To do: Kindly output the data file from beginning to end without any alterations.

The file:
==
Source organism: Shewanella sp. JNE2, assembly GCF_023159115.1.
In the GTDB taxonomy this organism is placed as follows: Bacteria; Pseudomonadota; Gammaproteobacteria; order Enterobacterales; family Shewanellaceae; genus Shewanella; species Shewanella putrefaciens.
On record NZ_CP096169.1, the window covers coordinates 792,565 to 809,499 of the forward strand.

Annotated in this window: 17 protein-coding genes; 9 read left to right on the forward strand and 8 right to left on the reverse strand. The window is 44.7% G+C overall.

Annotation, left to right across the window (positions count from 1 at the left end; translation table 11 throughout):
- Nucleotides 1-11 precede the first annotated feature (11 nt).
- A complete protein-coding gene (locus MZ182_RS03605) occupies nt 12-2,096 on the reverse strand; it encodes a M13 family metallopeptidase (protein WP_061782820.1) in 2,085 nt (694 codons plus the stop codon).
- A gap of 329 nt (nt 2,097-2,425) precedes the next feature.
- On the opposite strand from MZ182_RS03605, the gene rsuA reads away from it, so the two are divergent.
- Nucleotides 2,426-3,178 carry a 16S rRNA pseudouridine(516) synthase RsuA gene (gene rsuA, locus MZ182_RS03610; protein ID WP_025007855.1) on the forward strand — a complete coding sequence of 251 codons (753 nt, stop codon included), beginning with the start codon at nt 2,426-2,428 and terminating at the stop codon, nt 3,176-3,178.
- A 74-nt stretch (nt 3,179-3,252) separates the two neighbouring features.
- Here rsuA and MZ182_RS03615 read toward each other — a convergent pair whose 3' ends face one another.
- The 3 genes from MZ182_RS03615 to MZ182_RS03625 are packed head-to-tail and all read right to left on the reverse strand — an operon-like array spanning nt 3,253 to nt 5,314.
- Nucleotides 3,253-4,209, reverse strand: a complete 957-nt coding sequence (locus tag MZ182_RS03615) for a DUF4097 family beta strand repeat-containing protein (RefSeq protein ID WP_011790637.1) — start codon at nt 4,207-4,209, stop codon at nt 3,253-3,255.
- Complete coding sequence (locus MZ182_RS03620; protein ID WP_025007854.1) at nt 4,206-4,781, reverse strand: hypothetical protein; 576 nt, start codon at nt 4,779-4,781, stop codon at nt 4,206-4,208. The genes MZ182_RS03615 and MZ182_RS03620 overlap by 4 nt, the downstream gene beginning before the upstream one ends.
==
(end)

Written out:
Source organism: Shewanella sp. JNE2, assembly GCF_023159115.1.
In the GTDB taxonomy this organism is placed as follows: Bacteria; Pseudomonadota; Gammaproteobacteria; order Enterobacterales; family Shewanellaceae; genus Shewanella; species Shewanella putrefaciens.
On record NZ_CP096169.1, the window covers coordinates 792,565 to 809,499 of the forward strand.

Annotated in this window: 17 protein-coding genes; 9 read left to right on the forward strand and 8 right to left on the reverse strand. The window is 44.7% G+C overall.

Annotation, left to right across the window (positions count from 1 at the left end; translation table 11 throughout):
- Nucleotides 1-11 precede the first annotated feature (11 nt).
- A complete protein-coding gene (locus MZ182_RS03605) occupies nt 12-2,096 on the reverse strand; it encodes a M13 family metallopeptidase (protein WP_061782820.1) in 2,085 nt (694 codons plus the stop codon).
- A gap of 329 nt (nt 2,097-2,425) precedes the next feature.
- On the opposite strand from MZ182_RS03605, the gene rsuA reads away from it, so the two are divergent.
- Nucleotides 2,426-3,178 carry a 16S rRNA pseudouridine(516) synthase RsuA gene (gene rsuA, locus MZ182_RS03610; protein ID WP_025007855.1) on the forward strand — a complete coding sequence of 251 codons (753 nt, stop codon included), beginning with the start codon at nt 2,426-2,428 and terminating at the stop codon, nt 3,176-3,178.
- A 74-nt stretch (nt 3,179-3,252) separates the two neighbouring features.
- Here rsuA and MZ182_RS03615 read toward each other — a convergent pair whose 3' ends face one another.
- The 3 genes from MZ182_RS03615 to MZ182_RS03625 are packed head-to-tail and all read right to left on the reverse strand — an operon-like array spanning nt 3,253 to nt 5,314.
- Nucleotides 3,253-4,209, reverse strand: a complete 957-nt coding sequence (locus tag MZ182_RS03615) for a DUF4097 family beta strand repeat-containing protein (RefSeq protein ID WP_011790637.1) — start codon at nt 4,207-4,209, stop codon at nt 3,253-3,255.
- Complete coding sequence (locus MZ182_RS03620; protein ID WP_025007854.1) at nt 4,206-4,781, reverse strand: hypothetical protein; 576 nt, start codon at nt 4,779-4,781, stop codon at nt 4,206-4,208. The genes MZ182_RS03615 and MZ182_RS03620 overlap by 4 nt, the downstream gene beginning before the upstream one ends.